The United States has the largest, safest, most efficient air transportation system in the world—a system developed and funded by simple, efficient taxes on aviation fuel, passenger tickets, and air cargo. A system created without the imposition of user fees.
Why impose a system that has proven expensive, unstable, and inefficient in other parts of the world—places with smaller, less complex aviation transportation systems than our own?
The existing system works, and there's enough money to fund modernization programs and maintain the aviation infrastructure without unfairly burdening pilots or sacrificing safety.
Comparisons to the rest of the world are meaningless, because flying here is unlike flying anywhere else.
Only the United States has an air transportation network with an airport in nearly every community. We have more airports (5,400 public-use airports / 18,000 landing facilities) than any other country—nearly four times more than second-place Brazil.
The airlines serve only 540 of those airports, with most airline flights going between just 30 hub airports.
The United States has more general aviation aircraft than the rest of the world combined. In fact, 68 percent of the world's GA aircraft are based and flown in the United States.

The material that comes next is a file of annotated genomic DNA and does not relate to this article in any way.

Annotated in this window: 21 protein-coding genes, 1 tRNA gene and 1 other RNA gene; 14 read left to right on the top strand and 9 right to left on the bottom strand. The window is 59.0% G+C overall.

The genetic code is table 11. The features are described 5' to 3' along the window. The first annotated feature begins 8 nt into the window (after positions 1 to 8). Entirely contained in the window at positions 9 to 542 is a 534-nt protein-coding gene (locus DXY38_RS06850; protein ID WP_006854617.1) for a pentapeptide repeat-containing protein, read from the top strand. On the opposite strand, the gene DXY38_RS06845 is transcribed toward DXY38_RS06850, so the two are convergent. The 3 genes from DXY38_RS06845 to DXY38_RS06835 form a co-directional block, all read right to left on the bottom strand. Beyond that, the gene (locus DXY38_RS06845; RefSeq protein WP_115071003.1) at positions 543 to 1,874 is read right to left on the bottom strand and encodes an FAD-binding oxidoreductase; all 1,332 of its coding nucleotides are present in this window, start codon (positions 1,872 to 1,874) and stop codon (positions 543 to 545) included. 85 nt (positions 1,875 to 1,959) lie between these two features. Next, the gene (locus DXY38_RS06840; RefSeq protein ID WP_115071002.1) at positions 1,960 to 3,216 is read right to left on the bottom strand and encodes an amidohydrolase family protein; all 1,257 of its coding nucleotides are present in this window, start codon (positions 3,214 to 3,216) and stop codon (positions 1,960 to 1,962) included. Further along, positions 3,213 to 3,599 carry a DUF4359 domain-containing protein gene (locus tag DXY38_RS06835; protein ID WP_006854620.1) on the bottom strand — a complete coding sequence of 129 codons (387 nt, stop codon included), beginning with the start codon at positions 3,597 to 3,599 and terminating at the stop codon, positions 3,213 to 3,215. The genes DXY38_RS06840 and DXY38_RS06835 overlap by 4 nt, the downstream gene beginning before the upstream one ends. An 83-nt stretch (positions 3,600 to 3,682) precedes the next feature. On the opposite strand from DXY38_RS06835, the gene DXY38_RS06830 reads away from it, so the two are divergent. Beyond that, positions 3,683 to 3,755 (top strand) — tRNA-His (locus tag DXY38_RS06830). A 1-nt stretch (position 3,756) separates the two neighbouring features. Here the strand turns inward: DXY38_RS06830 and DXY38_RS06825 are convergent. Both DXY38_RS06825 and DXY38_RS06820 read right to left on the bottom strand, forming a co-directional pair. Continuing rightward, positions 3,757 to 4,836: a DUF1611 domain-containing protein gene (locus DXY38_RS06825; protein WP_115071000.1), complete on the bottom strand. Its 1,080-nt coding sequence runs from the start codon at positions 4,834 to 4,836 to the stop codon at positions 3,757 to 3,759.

U.S. air traffic controllers are the most efficient in the world, performing more operations per controller at a lower cost per operation than their counterparts elsewhere.
The U.S. aviation industry is worth $190 billion and generates a foreign trade surplus for our economy. GA in the United States has an annual economic impact exceeding $11 billion and employs more than 1.3 million Americans in high-skill, high-wage jobs.
The United States has more pilots than any other country—fully 60 percent of the world's total. And only in the United States can someone of moderate means afford to fly. Contrary to the image of pilots as wealthy, the majority of AOPA members have family incomes between $35,000 and $100,00 a year, the same as the general U.S. population.